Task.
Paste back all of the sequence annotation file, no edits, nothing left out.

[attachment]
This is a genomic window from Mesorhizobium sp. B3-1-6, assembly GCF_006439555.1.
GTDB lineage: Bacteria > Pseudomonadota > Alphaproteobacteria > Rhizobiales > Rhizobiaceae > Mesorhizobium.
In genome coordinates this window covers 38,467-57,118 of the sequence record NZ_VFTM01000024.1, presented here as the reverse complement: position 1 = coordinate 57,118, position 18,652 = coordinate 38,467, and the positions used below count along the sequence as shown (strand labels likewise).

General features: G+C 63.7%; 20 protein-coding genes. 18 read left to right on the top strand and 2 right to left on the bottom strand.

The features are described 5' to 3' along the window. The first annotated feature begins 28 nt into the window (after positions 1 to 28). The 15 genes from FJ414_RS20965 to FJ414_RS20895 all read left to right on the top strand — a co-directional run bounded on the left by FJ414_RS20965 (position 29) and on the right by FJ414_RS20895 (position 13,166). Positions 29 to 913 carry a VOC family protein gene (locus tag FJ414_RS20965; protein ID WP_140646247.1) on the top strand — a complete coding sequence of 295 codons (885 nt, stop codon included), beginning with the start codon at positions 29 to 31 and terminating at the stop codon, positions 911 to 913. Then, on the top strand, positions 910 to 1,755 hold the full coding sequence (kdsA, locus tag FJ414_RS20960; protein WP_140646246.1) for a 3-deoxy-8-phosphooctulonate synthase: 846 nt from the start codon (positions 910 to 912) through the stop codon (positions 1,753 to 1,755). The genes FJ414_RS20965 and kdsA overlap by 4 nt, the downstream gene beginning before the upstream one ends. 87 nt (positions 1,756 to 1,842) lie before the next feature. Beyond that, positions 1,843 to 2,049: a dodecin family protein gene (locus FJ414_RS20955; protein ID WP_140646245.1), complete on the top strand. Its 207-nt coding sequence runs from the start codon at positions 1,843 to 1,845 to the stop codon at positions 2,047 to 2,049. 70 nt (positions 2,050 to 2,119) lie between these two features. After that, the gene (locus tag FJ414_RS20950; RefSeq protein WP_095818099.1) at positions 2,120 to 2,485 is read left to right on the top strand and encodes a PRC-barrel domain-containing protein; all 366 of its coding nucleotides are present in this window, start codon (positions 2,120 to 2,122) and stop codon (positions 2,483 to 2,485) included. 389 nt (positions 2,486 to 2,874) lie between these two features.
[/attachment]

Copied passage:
This is a genomic window from Mesorhizobium sp. B3-1-6, assembly GCF_006439555.1.
GTDB lineage: Bacteria > Pseudomonadota > Alphaproteobacteria > Rhizobiales > Rhizobiaceae > Mesorhizobium.
In genome coordinates this window covers 38,467-57,118 of the sequence record NZ_VFTM01000024.1, presented here as the reverse complement: position 1 = coordinate 57,118, position 18,652 = coordinate 38,467, and the positions used below count along the sequence as shown (strand labels likewise).

General features: G+C 63.7%; 20 protein-coding genes. 18 read left to right on the top strand and 2 right to left on the bottom strand.

The features are described 5' to 3' along the window. The first annotated feature begins 28 nt into the window (after positions 1 to 28). The 15 genes from FJ414_RS20965 to FJ414_RS20895 all read left to right on the top strand — a co-directional run bounded on the left by FJ414_RS20965 (position 29) and on the right by FJ414_RS20895 (position 13,166). Positions 29 to 913 carry a VOC family protein gene (locus tag FJ414_RS20965; protein ID WP_140646247.1) on the top strand — a complete coding sequence of 295 codons (885 nt, stop codon included), beginning with the start codon at positions 29 to 31 and terminating at the stop codon, positions 911 to 913. Then, on the top strand, positions 910 to 1,755 hold the full coding sequence (kdsA, locus tag FJ414_RS20960; protein WP_140646246.1) for a 3-deoxy-8-phosphooctulonate synthase: 846 nt from the start codon (positions 910 to 912) through the stop codon (positions 1,753 to 1,755). The genes FJ414_RS20965 and kdsA overlap by 4 nt, the downstream gene beginning before the upstream one ends. 87 nt (positions 1,756 to 1,842) lie before the next feature. Beyond that, positions 1,843 to 2,049: a dodecin family protein gene (locus FJ414_RS20955; protein ID WP_140646245.1), complete on the top strand. Its 207-nt coding sequence runs from the start codon at positions 1,843 to 1,845 to the stop codon at positions 2,047 to 2,049. 70 nt (positions 2,050 to 2,119) lie between these two features. After that, the gene (locus tag FJ414_RS20950; RefSeq protein WP_095818099.1) at positions 2,120 to 2,485 is read left to right on the top strand and encodes a PRC-barrel domain-containing protein; all 366 of its coding nucleotides are present in this window, start codon (positions 2,120 to 2,122) and stop codon (positions 2,483 to 2,485) included. 389 nt (positions 2,486 to 2,874) lie between these two features.